Nearby galaxy is a ‘fossil’ from the early universe
May 1, 2014
New work from a team of scientists including Carnegie’s Josh Simon analyzed the chemical elements in the faintest known galaxy, called Segue 1, and determined that it is effectively a fossil galaxy left over from the early universe.
Astronomers hoping to learn about the first stages of galaxy formation after the Big Bang use the chemical composition of stars to help them unravel the histories of the Milky Way and other nearby galaxies. Using these chemical analysis techniques, the team was able to categorize Segue 1′s uniquely ancient composition. Their work is published by The Astrophysical Journal.
Stars form from gas clouds and their composition mirrors the chemical composition of the galactic gas from which they were born. Only a few million years after stars begin burning, the most-massive stars explode in titanic blasts called supernovae. These explosions seed the nearby gas with heavy elements produced by the stars during their lifetimes. The very oldest stars consist almost entirely of the two lightest elements, hydrogen and helium, because they were born before ancient supernova explosions built up significant amounts of heavier elements.
In most galaxies, this process is cyclical, with each generation of stars contributing more heavy elements to the raw material from which the next set of stars will be born. But not in Segue 1 – in contrast to all other galaxies, the new analysis shows that Segue 1′s star formation ended at what would ordinarily be an early stage of a galaxy’s development. Segue 1 likely failed to progress further because of its unusually tiny size.
“Our work suggests that Segue 1 is the least chemically evolved galaxy known,” Simon said. “After the initial few supernova explosions, it appears that only a single generation of new stars were formed, and then for the last 13 billion years the galaxy has not been creating stars.”
Because it has stayed in the same state for so long, Segue 1 offers unique information about the conditions in the universe shortly after the Big Bang. Other galaxies have undergone multiple supernova explosions since their formation. The first supernovae to blow up, from the most massive stars, produce elements like magnesium, silicon, and calcium. Later explosions of smaller stars primarily make iron. Segue 1′s uniquely low iron abundance relative to other elements shows that its star formation must have stopped before any of the iron-forming supernovae occurred.
This truncated evolution means that the products of the first explosions in Segue 1 have been preserved. Intriguingly, very heavy elements like barium and strontium are nearly absent from Segue 1′s stars.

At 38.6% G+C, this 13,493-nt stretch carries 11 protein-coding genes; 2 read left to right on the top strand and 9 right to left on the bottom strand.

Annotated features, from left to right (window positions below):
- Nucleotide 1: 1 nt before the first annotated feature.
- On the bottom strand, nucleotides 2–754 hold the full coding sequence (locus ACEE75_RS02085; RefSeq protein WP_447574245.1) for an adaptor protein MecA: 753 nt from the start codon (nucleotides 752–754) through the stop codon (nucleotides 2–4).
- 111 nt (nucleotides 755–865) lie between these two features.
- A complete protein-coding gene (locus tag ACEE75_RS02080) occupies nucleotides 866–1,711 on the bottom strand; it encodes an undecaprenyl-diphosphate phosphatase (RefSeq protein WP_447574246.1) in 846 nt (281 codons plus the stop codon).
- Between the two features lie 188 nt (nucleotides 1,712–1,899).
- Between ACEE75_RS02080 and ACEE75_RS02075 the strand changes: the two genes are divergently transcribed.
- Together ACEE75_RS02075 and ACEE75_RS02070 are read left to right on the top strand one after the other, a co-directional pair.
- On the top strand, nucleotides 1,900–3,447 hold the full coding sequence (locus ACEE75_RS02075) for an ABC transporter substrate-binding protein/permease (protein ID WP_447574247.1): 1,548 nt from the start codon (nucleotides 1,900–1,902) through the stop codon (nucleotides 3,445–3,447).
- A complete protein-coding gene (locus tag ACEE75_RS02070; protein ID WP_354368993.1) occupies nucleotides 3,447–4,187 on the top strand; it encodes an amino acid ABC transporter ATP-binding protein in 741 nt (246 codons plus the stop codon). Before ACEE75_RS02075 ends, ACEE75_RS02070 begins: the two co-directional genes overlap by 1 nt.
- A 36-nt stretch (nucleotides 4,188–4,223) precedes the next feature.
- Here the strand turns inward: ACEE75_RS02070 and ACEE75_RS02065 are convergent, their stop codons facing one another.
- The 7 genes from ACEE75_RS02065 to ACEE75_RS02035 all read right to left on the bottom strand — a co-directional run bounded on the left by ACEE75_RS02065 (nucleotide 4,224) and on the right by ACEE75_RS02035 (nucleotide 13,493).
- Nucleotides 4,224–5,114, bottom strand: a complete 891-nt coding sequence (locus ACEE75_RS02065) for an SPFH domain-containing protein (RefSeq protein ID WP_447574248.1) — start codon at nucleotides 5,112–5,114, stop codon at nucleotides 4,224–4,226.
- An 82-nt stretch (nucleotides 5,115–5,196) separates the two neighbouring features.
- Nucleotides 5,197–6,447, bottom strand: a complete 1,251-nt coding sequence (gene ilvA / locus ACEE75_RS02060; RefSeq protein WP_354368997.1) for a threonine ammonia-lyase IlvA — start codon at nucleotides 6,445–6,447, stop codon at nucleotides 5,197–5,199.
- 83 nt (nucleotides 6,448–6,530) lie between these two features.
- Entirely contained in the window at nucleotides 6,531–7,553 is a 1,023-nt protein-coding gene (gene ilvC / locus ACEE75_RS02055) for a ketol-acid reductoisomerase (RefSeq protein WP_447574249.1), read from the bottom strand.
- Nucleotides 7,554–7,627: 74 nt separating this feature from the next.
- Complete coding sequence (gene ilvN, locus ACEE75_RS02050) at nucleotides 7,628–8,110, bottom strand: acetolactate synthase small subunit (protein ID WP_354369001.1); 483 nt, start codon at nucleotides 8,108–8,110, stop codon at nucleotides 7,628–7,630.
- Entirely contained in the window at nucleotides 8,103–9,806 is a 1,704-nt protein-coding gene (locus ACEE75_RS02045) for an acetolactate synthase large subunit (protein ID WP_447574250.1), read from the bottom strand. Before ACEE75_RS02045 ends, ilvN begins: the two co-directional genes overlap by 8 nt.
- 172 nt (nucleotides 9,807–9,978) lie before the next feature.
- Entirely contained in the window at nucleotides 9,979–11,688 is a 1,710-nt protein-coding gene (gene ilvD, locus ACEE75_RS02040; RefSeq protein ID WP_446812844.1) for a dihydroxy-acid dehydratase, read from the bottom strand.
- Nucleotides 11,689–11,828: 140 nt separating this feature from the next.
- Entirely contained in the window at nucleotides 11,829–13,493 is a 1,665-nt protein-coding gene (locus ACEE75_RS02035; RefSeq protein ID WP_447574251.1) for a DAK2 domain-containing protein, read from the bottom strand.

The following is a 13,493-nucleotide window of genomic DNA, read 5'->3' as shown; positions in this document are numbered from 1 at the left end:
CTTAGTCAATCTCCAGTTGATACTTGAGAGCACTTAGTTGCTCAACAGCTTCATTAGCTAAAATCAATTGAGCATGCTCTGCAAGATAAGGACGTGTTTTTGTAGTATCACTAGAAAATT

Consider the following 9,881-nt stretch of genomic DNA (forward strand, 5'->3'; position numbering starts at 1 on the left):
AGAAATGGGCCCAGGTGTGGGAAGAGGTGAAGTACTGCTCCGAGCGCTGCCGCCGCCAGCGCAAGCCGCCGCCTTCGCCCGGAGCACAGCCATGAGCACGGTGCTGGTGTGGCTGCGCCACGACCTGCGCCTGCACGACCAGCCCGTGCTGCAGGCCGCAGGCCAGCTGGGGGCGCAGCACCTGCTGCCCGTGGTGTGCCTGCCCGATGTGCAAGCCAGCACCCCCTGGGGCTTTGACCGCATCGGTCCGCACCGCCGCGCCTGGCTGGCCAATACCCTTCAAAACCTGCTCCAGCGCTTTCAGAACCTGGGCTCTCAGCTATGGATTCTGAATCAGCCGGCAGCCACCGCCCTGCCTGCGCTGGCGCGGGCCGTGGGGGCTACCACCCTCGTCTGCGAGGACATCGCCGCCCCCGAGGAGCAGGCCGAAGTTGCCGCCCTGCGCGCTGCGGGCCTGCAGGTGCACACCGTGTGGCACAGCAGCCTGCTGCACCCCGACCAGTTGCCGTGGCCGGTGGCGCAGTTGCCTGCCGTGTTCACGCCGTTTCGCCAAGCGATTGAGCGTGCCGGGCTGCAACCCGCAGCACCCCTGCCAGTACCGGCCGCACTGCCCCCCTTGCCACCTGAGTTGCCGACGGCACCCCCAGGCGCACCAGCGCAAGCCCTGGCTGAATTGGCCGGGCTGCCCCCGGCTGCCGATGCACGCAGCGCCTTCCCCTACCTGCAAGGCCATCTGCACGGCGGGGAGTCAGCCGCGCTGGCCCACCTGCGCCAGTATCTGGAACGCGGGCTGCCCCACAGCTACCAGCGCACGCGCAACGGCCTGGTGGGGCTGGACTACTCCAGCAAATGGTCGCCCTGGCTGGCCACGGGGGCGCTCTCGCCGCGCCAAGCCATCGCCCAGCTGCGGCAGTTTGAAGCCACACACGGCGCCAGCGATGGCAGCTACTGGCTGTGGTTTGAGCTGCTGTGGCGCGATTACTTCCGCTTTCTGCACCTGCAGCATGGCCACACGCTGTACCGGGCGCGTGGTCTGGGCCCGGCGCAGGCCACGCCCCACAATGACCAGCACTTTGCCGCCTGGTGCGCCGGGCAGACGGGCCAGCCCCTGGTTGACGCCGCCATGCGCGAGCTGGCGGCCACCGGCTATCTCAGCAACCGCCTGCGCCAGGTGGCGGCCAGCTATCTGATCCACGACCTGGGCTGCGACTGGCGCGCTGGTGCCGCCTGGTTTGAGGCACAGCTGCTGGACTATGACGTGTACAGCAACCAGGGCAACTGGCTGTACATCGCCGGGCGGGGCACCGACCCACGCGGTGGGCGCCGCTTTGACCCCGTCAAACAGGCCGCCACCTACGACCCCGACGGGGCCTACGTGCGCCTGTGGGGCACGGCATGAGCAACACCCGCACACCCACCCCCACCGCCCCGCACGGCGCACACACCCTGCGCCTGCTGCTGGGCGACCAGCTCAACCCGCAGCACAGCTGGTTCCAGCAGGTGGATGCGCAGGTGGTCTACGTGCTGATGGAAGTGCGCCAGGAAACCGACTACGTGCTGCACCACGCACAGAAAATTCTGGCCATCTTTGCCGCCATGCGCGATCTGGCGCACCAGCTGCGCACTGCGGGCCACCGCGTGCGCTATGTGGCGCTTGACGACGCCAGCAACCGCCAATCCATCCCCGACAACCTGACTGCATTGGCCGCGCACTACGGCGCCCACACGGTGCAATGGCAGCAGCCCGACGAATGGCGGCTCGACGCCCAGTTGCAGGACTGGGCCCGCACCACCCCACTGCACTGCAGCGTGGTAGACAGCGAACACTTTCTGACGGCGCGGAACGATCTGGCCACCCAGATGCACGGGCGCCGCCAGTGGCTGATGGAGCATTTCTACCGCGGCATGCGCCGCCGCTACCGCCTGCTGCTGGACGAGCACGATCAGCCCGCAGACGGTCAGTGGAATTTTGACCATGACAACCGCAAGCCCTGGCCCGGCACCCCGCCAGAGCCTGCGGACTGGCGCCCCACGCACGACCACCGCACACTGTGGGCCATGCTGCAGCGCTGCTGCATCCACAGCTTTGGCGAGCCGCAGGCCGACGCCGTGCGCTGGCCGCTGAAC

“The heaviest elements in this galaxy are at the lowest levels ever found,” said Anna Frebel of the Massachusetts Institute of Technology, the leader of the team. “This gives us clues about what those first supernovae looked like.”
Studying individual stars in dwarf galaxies can be difficult and Segue 1, which orbits our own Milky Way, is particularly puny, containing only about a thousand stars. Just seven stars in the entire galaxy are in the red giant phase of their lives, making them bright enough for modern telescopes to detect the features astronomers use to measure the abundance of each chemical element. Three of the seven red giants have heavy element abundances more than 3,000 times lower than that of the Sun, highlighting the primitive nature of the galaxy.
“Having found such a fossil galaxy is of enormous importance to astronomy, because it provides a new window into the first galaxies,” Frebel said.
Along with Simon and Frebel, the other author of the study was Evan Kirby of the University of California, Irvine. The team used one of Carnegie’s 6.5 meter Magellan telescopes in Chile to observe five of the Segue 1 stars, while one was studied with the 10 meter Keck I telescope in Hawaii. The final star was identified and measured by a competing team using the European Southern Observatory’s 8.2 meter Very Large Telescope, also in Chile.
This work was supported by the NSF and the Southern California Center for Galaxy Evolution, a research program funded by the University of California Office of Research. The work made use of the NASA Astrophysics Data System Bibliographic Services.
The Carnegie Institution for Science is a private, nonprofit organization headquartered in Washington, D.C., with six research departments throughout the U.S. Since its founding in 1902, the Carnegie Institution has been a pioneering force in basic scientific research. Carnegie scientists are leaders in plant biology, developmental biology, astronomy, materials science, global ecology, and Earth and planetary science.